In light of our holding, we turn to the question of whether Kirby's petitions-his grievance and his original complaint alleging that he was orally reprimanded because of his truthful testimony-involved a matter of public concern. We note initially that this case presents the uncommon allegation of second-level retaliation-that is, retaliation for challenging an earlier alleged retaliatory act. In light of the close and somewhat confusing relationship between the retaliation claims of different levels, it is important for us to begin by contrasting our analysis of this second-level retaliation claim based on the demotion-the petition claim-with our analysis of Kirby's first-level retaliation claims based on the reprimand. Because Kirby's first-level retaliation claims allege that he was reprimanded because of his testimony, the threshold question in analyzing the viability of those claims is whether Kirby's testimony involved a matter of public concern, which we hold it did not for the reasons already explained. Kirby's petition claim, however, alleges that he was demoted for filing a grievance and a lawsuit. Thus, the threshold question with regard to that claim is whether the grievance and the lawsuit addressed a matter of public concern.6
This distinction is critical because while Kirby's testimony concerned only whether his fellow officer properly maintained his vehicle, his grievance and lawsuit concerned a subject of much greater interest to the public, namely whether the police chief and his lieutenant retaliated against Kirby for providing truthful testimony. Our research has not uncovered any case considering whether a petition alleging first-level retaliation amounts to constitutionally protected expression-and thus whether a claim for second-level retaliation is viable-when the speech that precipitated the first-level retaliation did not itself involve a matter of public concern. However, in this instance at least, we conclude that Kirby has cleared the threshold hurdle of demonstrating that his petitions alleging first-level retaliation involved a matter of public concern.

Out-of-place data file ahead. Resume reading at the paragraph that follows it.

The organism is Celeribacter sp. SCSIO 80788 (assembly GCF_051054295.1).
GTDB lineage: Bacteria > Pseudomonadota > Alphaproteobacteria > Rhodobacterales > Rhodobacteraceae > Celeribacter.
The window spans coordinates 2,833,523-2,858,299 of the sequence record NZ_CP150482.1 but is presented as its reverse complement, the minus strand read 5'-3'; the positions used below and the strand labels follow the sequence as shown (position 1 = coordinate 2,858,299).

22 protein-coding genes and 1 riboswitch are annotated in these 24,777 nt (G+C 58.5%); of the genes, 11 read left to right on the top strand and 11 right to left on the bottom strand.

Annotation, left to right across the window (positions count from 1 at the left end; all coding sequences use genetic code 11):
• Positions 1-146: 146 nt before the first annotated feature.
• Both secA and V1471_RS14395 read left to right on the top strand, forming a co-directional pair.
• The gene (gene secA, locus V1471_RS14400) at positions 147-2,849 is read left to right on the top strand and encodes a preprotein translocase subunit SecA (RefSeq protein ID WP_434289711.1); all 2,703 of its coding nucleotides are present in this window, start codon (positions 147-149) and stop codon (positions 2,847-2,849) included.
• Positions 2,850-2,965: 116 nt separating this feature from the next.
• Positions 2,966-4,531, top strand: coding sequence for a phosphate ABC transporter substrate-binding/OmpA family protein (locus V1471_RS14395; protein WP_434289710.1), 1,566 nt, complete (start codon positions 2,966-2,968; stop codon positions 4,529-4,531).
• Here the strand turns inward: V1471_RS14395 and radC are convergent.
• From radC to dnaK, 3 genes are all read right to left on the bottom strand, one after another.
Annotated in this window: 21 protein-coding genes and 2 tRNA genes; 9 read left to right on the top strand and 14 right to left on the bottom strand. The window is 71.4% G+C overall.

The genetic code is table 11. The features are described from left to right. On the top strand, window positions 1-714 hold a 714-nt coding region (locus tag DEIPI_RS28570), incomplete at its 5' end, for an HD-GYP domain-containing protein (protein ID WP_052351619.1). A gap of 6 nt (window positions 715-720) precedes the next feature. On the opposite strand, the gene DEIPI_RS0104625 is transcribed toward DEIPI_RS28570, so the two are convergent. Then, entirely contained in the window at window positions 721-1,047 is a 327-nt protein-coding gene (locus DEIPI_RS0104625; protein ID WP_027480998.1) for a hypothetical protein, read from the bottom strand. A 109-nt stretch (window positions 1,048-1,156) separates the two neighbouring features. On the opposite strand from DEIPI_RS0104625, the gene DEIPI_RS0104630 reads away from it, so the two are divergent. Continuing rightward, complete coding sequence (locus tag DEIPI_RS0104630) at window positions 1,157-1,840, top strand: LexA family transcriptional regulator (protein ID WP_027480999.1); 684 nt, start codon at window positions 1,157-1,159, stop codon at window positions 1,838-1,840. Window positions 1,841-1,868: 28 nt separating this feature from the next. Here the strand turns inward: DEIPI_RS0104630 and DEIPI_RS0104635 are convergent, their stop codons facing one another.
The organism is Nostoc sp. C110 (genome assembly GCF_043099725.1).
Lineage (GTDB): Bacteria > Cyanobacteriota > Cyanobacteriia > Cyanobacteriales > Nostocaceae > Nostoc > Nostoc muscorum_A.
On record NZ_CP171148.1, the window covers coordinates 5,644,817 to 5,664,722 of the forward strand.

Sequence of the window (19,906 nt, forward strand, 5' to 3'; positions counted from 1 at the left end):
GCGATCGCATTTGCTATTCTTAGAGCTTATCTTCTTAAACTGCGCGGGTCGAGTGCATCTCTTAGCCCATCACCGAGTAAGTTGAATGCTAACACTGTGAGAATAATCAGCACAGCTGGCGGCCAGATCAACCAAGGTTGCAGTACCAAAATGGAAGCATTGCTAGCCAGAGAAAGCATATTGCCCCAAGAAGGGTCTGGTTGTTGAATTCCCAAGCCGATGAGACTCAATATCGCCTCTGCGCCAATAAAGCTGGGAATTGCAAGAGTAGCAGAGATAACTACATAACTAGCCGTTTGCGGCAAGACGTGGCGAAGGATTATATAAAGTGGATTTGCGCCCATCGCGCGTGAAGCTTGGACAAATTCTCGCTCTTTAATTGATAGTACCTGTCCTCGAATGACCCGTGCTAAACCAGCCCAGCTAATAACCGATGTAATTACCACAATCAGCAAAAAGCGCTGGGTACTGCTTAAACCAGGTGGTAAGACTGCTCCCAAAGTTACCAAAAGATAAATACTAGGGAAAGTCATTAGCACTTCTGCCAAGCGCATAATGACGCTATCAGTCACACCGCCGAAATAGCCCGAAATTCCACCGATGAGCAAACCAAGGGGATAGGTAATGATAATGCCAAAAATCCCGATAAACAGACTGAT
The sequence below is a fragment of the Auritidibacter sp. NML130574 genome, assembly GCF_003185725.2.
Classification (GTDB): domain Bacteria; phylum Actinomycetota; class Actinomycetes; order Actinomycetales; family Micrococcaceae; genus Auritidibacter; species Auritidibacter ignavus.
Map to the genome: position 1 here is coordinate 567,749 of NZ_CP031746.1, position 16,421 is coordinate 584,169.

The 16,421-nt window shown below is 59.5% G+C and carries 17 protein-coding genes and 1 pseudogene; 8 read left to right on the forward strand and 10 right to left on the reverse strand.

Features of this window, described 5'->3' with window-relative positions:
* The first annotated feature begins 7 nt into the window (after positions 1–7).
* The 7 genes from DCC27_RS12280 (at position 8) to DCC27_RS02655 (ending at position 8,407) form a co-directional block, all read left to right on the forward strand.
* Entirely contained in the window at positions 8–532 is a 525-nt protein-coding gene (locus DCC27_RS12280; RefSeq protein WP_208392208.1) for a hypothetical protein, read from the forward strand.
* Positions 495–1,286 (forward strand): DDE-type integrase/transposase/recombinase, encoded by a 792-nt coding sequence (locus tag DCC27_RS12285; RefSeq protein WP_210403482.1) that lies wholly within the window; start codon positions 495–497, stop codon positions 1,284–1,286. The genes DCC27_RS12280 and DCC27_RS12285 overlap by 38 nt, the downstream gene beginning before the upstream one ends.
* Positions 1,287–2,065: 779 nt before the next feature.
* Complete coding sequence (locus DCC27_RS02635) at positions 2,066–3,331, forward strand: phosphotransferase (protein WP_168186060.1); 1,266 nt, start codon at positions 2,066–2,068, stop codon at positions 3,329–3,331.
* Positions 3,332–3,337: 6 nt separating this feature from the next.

The critical factor supporting our conclusion is not that Kirby was allegedly unjustly reprimanded, but rather, that the reprimand could have a chilling effect on him and other officers. Retaliation by the police chief and his lieutenant against an officer based on the officer's allegedly truthful testimony in an official hearing most certainly could be expected to discourage officers in future inquiries from providing information that they suspect will displease the police chief. See J.A. 281 (affidavit of former City police chief explaining that “[r]eprimands of employees as a result of truthful testimony at grievance hearings will likely adversely affect the testimony of employees in ․ other hearings because the possibility of discipline will constitute a form of implied pressure upon employees”); id. at 274 (affidavit of City police officer stating that the “adverse action against ․ Kirby resonated throughout the police department with an extreme deterrent and damaging effect”). Considering that “uninhibited testimony is vital to the success of [the] truth-seeking function,” Catletti v. Rampe, 334 F.3d 225, 230 (2d Cir.2003), there is a strong public interest in ensuring that that process is not compromised. Cf. Green v. Philadelphia Hous. Auth., 105 F.3d 882, 887 (3d Cir.1997) (“The utility of uninhibited testimony and the integrity of the judicial process would be damaged if we were to permit unchecked retaliation for appearance and truthful testimony at such proceedings.”). This is particularly true in the law enforcement arena. See Brawner v. City of Richardson, 855 F.2d 187, 191-92 (5th Cir.1988) (“The disclosure of misbehavior by public officials is a matter of public interest and therefore deserves constitutional protection, especially when it concerns the operation of a police department.” (footnote omitted)).